Venus Flytrap (Dionaea muscipula)

August 2023
Written By: 
Grand Strand Magazine Staff
Photographs by: 
courtesy of shutterstock

- Fires in wetlands may seem counterproductive, but they are essential for Venus flytraps' success. This sun-loving plant benefits from fires that burn away parts of trees and shrubs, allowing photosynthesis and reproduction to take place.

- Long cilia grab and hold the insect in place, much like fingers, as the plant begins to secrete digestive juices. The insect is digested slowly over the next several days, after which the trap reopens, releasing the dried-out husk of the insect into the wind.

- The Venus flytrap, native to wetlands in North and South Carolina, was recently recognized as South Carolina’s official state carnivorous plant. Legislators voted in May to honor the alluringly pretty, flowering meat-eater, which takes its place alongside other state plants, such as the Yellow Jessamine and Goldenrod. Its “trap” is made of two hinged lobes at the end of each leaf. On the inner surfaces are sensitive, hair-like projections that cause the lobes to snap shut when prey comes in contact with them. To prevent the plant from wasting energy if prey isn’t actually there, the trap will only shut when its “hairs” are touched multiple times.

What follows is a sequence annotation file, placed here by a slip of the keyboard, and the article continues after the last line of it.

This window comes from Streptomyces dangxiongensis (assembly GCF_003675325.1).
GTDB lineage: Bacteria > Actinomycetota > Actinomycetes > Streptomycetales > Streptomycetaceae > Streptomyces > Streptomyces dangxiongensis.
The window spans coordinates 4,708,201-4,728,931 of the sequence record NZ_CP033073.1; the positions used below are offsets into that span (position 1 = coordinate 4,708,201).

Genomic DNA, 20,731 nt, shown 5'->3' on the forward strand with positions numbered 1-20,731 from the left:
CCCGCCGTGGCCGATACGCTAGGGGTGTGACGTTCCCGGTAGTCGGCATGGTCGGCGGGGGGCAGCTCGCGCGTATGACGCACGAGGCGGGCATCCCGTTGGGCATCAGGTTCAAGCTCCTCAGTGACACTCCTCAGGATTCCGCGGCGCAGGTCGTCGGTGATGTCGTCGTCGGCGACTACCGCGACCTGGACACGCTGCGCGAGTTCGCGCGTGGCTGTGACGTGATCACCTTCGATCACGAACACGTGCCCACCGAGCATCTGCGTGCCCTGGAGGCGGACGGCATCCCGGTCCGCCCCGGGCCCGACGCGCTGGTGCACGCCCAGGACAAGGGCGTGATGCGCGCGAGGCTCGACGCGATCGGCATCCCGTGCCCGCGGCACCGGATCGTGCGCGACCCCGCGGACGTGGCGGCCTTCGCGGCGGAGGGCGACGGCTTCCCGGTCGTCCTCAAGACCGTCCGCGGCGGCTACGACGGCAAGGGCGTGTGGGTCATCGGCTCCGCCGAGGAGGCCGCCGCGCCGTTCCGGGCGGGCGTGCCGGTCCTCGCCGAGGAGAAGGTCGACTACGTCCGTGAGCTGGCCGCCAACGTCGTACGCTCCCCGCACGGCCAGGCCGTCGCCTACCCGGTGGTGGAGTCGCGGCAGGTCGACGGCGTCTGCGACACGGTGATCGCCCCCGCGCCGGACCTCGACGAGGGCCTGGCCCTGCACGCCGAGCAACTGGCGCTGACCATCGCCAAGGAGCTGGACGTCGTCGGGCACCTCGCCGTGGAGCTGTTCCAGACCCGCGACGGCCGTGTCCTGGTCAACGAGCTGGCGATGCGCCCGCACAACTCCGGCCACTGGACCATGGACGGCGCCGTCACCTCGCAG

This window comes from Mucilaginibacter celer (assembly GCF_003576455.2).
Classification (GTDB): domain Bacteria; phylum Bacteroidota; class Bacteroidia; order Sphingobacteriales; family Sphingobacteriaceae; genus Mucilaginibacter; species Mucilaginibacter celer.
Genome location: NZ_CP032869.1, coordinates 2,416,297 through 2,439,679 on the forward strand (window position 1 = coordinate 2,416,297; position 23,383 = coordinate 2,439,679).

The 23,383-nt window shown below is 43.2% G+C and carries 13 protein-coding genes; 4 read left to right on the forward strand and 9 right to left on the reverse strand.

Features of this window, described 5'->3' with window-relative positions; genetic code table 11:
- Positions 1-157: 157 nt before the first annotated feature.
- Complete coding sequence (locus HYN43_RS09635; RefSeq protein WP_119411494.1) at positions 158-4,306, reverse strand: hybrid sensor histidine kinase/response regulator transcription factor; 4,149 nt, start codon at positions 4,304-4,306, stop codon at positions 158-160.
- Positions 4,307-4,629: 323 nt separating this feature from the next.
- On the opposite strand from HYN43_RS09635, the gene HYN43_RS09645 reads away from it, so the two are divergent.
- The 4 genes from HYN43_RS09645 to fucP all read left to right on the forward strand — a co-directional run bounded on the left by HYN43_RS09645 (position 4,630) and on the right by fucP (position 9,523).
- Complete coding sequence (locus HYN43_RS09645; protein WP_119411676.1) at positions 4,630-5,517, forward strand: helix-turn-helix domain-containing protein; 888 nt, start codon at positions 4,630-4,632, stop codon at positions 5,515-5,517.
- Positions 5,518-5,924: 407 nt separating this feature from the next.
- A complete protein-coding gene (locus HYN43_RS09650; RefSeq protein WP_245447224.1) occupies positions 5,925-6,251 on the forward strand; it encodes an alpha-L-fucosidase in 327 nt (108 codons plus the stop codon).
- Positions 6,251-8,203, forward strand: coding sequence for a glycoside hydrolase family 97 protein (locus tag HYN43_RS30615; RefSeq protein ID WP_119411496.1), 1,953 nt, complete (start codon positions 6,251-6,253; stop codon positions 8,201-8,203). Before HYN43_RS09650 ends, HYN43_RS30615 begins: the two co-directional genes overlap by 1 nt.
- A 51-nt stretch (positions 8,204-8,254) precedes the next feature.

- The Venus Flytrap emits a pleasing, fruity scent to draw in its prey, which include insects and spiders, even grasshoppers. These plants will clamp its leaves shut only after trigger hairs are tripped two times within about 20 seconds, exhibiting an amazing ability to “count.”

- The plant is globally imperiled because of poaching, loss of habitat, fire suppression, wetland drainage, and seed collection. Horry County is known to have the only remaining population of the Venus flytrap in the State of South Carolina.